JULY 11, 2018 • Volume 13 • Issue 28
RE WEEKLY RESIDENTIAL • ACREAGE • FARM • COMMERCIAL • AREA DEVELOPMENT 515-233-3299 • 317 5th Street, Ames • All REALTOR® ads within are REALTORS® licensed in the State of Iowa
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• AREA DEVELOPMENT • FARM • COMMERCIAL RESIDENTIAL • ACREAGE 317 5th Street, Ames State of Iowa 515-233-3299 • ® licensed in the
RESIDENTIAL • ACREAGE • FARM • COMMERCIAL 515-233-3299 • AREA DEVELOPMENT • 317
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Page RE2 â€˘ REAL ESTATE WEEKLY â€˘ Wednesday, July 11, 2018
THIS PLANT REQUIRES LITTLE, BUT IT GIVES A LOT
This shrub-like perennial is long-lived, striking and easy to grow. [Betty Montgomery photos]
By Betty Montgomery More Content Now
ardeners are always looking for plants that require little and yet give a lot; ones that are disease resistant, have pretty flowers and ones that deer find distasteful. Well, I have just rediscovered Baptisia, which falls into this category. This shrub-like perennial is long-lived, striking and easy to grow. It makes an impact when peppered throughout a perennial border or just used as a single specimen. Baptisia is commonly known as blue wild indigo or blue false indigo. Pea-like flowers appear on long stems that are architectural gems in the garden. These spiky forms add a different dimension, as well as an interesting texture to the perennial border. The blue-green foliage is also a plus since it stays pretty in the flower border all summer long. These native plants are found in the woodlands and grassland of eastern and southern North America. The species most commonly found in cultivation is baptisia australis. However, there are some newer hybrids
that are being developed that are outstanding. Breeders are working to have plants with a more compact habit, stronger stems, colors that are more intense and various blooming times. Some of the bright yellows and clear blue ones are my personal favorites. I also love Baptisia for other reasons. They make great cut flowers, they are a dramatic statement in the garden, and because of the time they bloom in our area is great for my garden. We have azaleas and other flowering trees and shrubs that bloom at the same time as the azaleas are in flower. Baptisia begin to bloom as the azaleas are waning and before summer annuals and perennials take center stage. This helps insure that there will be continuous color in the garden, making it a great transitional plant. Baptisia species come in three flower colors: blue, white and yellow. Blue species are most well known in gardens, but they are actually the rarest color in the genus. Today, some of the hybridizers that are working with Baptisia are trying to get more intense, clear colors as well as adding red or pink flowers to the palette. Baptisia take some time to get established, so be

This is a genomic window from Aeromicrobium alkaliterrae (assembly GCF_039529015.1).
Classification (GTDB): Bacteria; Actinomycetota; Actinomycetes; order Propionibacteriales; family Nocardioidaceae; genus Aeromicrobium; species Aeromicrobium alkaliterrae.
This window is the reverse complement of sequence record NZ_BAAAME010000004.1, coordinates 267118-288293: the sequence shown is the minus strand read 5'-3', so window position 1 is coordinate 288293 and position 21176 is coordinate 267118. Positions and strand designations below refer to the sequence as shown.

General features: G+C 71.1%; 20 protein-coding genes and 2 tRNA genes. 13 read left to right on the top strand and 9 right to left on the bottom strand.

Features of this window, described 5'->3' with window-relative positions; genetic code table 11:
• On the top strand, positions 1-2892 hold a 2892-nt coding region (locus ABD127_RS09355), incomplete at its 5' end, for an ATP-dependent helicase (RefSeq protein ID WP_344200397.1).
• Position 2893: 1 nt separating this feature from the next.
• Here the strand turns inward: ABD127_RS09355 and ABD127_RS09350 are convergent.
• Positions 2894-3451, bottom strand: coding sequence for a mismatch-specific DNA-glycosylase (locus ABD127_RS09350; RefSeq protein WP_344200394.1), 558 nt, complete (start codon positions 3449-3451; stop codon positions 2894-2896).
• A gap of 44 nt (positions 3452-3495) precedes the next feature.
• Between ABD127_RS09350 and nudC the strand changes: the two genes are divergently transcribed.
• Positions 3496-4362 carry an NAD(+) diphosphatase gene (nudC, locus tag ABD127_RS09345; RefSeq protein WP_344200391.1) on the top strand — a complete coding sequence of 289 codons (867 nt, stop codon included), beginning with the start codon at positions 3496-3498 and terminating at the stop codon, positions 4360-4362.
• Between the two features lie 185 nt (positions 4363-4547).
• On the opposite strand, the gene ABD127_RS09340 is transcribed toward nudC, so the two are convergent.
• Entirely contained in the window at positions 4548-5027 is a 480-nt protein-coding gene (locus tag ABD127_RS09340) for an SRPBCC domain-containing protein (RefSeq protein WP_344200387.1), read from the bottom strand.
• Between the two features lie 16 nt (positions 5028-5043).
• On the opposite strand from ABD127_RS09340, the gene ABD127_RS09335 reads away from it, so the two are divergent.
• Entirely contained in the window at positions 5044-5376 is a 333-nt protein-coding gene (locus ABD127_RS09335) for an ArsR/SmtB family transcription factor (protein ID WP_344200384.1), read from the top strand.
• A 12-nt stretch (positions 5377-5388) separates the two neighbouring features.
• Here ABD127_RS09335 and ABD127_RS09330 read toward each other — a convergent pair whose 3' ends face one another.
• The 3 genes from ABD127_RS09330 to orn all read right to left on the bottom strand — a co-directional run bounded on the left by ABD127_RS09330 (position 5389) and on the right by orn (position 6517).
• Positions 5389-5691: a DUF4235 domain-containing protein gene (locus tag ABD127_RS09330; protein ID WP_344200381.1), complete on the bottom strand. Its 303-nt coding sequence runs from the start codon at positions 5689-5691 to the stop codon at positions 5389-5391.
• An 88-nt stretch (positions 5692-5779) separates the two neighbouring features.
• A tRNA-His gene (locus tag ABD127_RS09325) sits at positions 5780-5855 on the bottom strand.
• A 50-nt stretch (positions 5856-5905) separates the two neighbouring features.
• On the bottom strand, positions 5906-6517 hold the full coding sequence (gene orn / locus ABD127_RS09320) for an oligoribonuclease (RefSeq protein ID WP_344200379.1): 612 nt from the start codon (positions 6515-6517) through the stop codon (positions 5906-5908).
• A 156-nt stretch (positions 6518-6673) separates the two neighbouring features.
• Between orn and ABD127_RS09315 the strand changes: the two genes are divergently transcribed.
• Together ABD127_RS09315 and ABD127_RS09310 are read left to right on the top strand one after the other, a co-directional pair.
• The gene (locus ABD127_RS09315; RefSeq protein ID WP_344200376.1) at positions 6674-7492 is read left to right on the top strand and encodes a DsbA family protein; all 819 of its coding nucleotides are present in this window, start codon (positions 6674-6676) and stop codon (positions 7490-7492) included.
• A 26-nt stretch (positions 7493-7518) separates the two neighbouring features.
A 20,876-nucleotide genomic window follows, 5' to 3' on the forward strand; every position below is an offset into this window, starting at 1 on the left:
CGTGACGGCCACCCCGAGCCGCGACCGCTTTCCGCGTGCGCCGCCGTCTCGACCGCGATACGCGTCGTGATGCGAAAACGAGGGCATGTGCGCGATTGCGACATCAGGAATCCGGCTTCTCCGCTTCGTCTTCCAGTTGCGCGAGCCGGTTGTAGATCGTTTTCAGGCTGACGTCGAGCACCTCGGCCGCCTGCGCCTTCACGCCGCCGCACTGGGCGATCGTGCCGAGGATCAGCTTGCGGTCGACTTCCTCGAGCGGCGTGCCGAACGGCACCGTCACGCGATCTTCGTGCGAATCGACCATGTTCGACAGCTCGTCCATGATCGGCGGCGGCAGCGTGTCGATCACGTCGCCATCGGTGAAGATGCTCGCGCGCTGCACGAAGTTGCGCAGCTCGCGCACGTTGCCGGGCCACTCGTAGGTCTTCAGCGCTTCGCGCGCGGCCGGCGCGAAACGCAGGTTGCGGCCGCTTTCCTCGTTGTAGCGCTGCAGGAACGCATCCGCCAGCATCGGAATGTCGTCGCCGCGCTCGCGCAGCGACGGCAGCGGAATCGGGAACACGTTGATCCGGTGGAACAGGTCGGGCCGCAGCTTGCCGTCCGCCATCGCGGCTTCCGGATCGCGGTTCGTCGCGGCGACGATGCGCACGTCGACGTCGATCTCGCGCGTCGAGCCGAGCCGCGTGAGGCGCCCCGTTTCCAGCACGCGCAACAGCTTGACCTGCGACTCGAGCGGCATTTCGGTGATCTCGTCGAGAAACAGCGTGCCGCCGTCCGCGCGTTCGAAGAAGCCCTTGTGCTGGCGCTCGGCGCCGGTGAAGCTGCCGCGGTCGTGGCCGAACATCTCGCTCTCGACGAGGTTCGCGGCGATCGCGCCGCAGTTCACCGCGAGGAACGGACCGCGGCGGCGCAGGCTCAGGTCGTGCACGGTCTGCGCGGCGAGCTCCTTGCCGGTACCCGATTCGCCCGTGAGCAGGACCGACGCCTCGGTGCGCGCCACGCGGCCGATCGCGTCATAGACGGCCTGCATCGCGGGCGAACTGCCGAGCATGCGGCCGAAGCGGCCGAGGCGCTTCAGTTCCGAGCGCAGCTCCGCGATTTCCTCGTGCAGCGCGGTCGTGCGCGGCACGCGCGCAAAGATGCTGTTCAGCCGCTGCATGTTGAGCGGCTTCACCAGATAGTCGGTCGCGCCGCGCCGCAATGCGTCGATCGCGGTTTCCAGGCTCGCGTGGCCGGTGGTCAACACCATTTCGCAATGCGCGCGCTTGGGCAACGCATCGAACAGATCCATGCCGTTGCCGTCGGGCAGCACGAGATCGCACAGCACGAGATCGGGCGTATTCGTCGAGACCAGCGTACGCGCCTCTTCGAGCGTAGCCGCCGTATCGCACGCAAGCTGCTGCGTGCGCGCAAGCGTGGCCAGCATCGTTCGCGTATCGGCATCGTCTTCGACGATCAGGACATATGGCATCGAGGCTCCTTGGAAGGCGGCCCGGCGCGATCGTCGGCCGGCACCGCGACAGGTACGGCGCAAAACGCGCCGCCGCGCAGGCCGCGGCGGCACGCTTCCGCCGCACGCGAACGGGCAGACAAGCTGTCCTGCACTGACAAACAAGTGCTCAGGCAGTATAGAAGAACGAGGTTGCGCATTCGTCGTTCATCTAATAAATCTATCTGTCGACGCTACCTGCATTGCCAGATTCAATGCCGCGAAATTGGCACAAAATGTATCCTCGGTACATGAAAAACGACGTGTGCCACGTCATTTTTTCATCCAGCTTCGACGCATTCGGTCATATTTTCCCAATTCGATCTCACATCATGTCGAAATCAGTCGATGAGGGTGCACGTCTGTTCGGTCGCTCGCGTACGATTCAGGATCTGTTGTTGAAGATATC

patient. The roots need to work their way deep into the ground and this might take a season. However, this deep root system will take the plant through drought and helps require less water. Baptisia like sun and will grow in sandy or rocky soil and will also tolerate clay. If there is a drawback to this plant, it would be their ability to grow 3 to 4 feet tall with a similar spread. Breeders are working to make more compact plants, which will make it usable in smaller spaces. I have been asked about pruning and, yes, you can prune your plants. You can tidy up your garden, removing the seed heads after they flower. If you want to clean up the plant in fall, do so when the leaves start to drop. This indicates that the plant has gone into dormancy. In colder climates it is good to mulch your bed to protect the root zone. However, if you want to have more plants, let them go to seed and fall naturally to the ground. Betty Montgomery is a master gardener and author. She can be reached at email@example.com.